About lpfischer

Tech strategy @ nordu.net, raised on 4.2BSD on VAX, remembers usenet over uucp

Robin McLaurin Williams, 1951-2014. Rest in peace.

We don’t read and write poetry because it’s cute. We read and write poetry because we are members of the human race. And the human race is filled with passion. And medicine, law, business, engineering, these are noble pursuits and necessary to sustain life. But poetry, beauty, romance, love, these are what we stay alive for. To quote from Whitman, “O me! O life!… of the questions of these recurring; of the endless trains of the faithless… of cities filled with the foolish; what good amid these, O me, O life?” Answer. That you are here – that life exists, and identity; that the powerful play goes on and you may contribute a verse. That the powerful play *goes on* and you may contribute a verse. What will your verse be?

FA Cup Final – Five Minutes or more

Saturday is the FA Cup final, and for sentimental reasons I’ll probably be watching, in part because it’s Arsenal with a chance of finally winning a title, but mostly because the FA Cup final was a childhood fixture – one of these things you’d talk about for weeks ahead, plan where and how to watch, and fret over if a team you liked was in it. And, later, stock beers for and plan after-parties.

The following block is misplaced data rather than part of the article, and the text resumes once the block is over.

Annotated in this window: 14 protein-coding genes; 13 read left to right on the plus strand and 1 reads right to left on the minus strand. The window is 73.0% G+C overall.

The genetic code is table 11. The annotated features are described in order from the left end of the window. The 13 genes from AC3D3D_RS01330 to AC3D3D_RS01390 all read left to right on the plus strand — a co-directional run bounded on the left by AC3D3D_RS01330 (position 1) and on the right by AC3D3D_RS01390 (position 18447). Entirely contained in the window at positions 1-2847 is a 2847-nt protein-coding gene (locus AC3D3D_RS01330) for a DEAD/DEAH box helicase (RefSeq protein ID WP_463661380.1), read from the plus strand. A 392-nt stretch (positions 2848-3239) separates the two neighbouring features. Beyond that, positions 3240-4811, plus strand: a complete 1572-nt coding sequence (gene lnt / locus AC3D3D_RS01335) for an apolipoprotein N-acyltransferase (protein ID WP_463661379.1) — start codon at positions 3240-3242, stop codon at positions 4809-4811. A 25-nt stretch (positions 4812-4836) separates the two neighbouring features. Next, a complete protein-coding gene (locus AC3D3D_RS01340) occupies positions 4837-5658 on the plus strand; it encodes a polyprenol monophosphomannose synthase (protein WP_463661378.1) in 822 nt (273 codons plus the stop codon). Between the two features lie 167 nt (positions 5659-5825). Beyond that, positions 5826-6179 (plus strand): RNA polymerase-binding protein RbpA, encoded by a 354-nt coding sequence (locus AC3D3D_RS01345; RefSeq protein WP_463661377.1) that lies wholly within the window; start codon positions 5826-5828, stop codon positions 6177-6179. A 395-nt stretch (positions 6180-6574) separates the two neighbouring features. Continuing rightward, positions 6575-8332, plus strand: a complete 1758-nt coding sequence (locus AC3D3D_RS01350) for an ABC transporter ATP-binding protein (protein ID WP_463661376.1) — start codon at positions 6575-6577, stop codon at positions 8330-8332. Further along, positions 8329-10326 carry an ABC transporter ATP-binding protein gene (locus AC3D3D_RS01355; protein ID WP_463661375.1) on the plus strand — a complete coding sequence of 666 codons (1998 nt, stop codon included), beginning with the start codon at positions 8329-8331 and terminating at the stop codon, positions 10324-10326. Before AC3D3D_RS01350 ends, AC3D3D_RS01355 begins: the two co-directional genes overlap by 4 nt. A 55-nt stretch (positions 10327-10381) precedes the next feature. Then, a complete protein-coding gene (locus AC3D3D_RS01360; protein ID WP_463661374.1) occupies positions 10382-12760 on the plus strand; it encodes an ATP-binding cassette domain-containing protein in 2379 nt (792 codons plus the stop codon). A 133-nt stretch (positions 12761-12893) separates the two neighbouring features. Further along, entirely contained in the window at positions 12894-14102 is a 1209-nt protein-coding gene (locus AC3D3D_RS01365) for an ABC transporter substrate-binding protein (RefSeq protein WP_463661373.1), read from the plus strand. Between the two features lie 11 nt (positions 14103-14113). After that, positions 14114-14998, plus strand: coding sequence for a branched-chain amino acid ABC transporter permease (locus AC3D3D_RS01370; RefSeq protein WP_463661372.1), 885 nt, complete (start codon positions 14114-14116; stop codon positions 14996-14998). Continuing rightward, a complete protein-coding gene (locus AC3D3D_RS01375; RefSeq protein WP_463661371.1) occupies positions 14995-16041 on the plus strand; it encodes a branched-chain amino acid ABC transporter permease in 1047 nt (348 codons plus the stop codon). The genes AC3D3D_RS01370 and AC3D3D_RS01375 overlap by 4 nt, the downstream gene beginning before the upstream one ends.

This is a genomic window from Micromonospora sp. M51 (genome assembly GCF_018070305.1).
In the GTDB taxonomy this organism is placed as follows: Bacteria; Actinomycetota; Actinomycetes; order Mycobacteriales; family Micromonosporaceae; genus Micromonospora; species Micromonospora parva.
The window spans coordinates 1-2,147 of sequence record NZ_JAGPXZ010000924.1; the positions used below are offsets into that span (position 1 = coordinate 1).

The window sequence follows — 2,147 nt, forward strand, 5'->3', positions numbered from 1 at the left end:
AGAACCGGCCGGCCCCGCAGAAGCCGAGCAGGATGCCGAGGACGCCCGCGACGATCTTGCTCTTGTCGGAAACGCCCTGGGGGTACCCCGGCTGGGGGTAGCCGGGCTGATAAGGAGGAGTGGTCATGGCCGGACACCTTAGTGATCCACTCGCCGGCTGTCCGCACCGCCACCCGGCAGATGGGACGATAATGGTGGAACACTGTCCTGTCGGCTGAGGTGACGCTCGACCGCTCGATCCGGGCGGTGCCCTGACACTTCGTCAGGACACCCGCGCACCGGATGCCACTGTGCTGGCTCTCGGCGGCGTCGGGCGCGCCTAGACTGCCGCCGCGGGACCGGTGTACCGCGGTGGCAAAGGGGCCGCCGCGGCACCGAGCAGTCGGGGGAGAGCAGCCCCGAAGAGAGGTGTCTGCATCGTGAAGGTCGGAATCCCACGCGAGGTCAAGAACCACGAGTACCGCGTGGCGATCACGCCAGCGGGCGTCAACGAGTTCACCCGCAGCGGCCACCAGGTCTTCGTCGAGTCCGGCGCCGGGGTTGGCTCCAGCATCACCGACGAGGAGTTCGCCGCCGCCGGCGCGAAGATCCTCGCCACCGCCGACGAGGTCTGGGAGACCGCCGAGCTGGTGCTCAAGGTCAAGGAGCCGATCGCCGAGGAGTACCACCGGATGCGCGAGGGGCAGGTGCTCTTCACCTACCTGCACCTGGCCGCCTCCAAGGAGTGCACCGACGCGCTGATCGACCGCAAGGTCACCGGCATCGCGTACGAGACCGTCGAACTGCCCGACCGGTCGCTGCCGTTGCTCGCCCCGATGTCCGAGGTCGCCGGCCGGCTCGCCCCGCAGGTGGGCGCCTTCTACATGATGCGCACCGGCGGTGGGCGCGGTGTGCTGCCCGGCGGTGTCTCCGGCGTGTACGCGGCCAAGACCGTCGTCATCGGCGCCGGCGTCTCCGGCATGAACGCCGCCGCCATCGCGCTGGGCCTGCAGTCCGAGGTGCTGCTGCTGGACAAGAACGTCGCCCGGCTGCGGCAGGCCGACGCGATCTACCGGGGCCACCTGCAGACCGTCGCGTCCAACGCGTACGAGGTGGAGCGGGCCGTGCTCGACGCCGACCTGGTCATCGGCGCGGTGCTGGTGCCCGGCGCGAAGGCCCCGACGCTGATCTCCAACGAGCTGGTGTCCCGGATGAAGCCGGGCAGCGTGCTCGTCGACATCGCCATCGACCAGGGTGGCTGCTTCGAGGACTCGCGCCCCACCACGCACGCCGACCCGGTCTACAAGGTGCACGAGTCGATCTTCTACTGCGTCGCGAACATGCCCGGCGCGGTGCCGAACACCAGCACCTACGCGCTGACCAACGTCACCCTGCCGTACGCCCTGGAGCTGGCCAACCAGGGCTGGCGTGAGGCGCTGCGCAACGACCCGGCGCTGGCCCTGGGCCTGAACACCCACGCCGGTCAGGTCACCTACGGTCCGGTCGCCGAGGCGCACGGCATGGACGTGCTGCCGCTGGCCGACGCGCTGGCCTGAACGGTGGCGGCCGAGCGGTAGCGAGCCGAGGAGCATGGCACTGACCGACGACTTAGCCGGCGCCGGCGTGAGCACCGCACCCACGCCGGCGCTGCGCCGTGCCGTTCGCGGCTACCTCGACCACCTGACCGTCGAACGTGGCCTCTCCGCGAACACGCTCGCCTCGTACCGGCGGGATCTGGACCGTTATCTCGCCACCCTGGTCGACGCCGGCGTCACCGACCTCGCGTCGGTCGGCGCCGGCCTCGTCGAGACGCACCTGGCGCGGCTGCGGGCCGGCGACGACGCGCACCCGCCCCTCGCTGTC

The FA Cup isn’t what it was – it’s not where the big money is, and there’s so much more sports on TV here now. Plus it’s probably feeling the squeeze from being close to the Champions League final. But the nostalgia remains, and there’s still some fine matches once in a while. So I’ll be ready on Saturday – or at least I’ll record it so I can watch parts of it. And I’ll be rooting for Arsenal.

Something else that isn’t what is was is the teams – specifically, their lineups. This year is the 35 year anniversary of the “Five Minue Final” – the one where Liam Brady defeated Manchester United 3-2 and all the action occurred in the last five minutes. On that day, two of the biggest teams in British football fielded teams with a solid base of English players, each adding a handful of Welsh, Scottish, and Irish players (including, obviously, Liam Brady). On Saturday, Arsenal will field two, maybe three English players, and none from Wales, Scotland, or Ireland. In fact, Arsenal will probably have more German and French players than English on the field, and Premier League teams have more than once gone into a game with not a single British player on the field.

It’s a little scary, btw, that I still remember that game. I guess there’s some psychological effect related to the adrenaline rush of the team your rooting for dropping a sure win on the floor in the last five minutes, only to take it back again.